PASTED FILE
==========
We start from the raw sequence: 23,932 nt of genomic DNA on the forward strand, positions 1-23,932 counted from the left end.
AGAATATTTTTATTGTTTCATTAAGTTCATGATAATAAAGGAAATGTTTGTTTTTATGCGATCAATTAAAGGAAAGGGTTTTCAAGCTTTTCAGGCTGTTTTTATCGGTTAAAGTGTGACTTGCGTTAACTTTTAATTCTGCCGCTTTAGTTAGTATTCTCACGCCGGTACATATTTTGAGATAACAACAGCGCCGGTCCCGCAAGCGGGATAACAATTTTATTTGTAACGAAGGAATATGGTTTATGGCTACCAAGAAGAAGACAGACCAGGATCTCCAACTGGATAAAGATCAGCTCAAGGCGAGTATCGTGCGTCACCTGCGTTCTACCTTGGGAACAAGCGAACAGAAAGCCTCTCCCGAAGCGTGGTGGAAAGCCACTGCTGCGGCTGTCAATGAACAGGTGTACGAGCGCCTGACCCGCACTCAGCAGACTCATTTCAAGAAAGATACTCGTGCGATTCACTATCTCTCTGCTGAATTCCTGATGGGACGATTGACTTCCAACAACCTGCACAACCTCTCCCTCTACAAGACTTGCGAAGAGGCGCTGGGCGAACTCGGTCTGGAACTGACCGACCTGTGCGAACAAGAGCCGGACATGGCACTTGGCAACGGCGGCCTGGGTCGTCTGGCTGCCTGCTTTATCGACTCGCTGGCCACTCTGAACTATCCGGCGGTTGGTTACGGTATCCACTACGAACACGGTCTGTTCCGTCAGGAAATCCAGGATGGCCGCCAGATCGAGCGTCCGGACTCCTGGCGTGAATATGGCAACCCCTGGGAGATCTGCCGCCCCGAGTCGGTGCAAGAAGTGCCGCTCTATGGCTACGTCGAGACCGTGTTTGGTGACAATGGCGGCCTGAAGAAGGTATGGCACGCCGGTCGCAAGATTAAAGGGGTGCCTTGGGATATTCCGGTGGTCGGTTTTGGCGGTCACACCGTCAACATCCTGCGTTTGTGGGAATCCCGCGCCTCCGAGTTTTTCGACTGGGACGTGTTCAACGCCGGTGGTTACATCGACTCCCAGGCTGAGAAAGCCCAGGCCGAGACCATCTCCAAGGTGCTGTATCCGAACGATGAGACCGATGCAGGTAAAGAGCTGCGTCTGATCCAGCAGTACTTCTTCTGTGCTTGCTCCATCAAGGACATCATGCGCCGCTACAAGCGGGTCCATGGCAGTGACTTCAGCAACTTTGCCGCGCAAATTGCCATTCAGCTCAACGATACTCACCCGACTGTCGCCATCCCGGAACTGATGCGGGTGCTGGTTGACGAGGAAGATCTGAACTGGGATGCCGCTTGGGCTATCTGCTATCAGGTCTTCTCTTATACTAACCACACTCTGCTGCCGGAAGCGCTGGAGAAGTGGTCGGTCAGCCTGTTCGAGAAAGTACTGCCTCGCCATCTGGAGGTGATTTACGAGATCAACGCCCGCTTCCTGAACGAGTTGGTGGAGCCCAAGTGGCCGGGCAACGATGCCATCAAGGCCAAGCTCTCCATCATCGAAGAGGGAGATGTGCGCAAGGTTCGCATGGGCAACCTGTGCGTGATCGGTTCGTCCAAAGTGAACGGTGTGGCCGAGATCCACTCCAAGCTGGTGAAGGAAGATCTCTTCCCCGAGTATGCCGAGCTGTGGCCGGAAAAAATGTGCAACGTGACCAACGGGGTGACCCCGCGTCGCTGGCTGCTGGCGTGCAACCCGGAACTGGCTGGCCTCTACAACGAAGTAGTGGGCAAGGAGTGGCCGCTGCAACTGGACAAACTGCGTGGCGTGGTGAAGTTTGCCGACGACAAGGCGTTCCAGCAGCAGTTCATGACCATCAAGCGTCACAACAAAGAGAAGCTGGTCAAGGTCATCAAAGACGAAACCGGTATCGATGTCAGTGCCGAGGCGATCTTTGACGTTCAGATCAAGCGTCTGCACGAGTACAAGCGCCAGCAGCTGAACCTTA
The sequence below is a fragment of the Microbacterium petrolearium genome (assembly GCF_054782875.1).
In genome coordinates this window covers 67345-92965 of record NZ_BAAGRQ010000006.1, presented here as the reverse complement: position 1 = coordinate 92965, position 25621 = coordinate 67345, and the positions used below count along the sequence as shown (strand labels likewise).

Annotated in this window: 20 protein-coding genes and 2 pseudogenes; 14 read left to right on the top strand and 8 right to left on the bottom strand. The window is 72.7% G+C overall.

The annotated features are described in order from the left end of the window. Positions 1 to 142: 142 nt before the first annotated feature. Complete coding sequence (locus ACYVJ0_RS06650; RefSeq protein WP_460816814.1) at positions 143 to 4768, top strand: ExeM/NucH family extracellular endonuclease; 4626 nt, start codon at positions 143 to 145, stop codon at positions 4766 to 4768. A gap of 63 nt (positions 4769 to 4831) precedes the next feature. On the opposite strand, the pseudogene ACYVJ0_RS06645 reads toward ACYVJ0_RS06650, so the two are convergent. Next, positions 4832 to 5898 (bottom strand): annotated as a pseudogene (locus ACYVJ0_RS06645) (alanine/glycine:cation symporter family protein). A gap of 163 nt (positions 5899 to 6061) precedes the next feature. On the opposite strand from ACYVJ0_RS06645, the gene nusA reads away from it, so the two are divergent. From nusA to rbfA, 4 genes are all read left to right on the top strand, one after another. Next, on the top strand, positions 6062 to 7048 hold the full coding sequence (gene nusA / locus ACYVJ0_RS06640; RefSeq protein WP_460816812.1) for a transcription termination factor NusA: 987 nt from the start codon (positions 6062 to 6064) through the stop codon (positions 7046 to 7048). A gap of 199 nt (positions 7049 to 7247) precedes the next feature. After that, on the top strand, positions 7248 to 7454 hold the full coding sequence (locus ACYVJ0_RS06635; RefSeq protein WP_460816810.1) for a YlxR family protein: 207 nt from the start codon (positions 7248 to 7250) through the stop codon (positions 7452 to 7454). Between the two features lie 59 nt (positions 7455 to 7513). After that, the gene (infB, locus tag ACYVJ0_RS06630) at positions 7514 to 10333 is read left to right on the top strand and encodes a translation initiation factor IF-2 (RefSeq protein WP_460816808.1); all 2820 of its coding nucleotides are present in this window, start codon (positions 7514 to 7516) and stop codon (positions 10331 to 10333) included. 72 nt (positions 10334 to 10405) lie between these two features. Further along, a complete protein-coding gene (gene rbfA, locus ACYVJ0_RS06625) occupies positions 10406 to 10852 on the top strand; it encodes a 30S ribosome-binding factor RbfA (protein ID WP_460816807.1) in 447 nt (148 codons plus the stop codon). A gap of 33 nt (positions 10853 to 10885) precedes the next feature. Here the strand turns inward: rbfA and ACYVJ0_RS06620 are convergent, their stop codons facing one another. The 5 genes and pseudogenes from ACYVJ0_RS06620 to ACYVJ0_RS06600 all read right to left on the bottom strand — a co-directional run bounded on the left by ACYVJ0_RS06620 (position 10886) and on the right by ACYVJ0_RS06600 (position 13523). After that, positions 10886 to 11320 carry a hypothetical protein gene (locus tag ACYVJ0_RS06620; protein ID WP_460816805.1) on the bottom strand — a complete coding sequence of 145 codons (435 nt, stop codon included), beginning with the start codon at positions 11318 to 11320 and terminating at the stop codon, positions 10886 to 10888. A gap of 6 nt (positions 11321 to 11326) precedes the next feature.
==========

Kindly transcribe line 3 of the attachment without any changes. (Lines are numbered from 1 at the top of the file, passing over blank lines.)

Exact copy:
The sequence below is a fragment of the Microbacterium petrolearium genome (assembly GCF_054782875.1).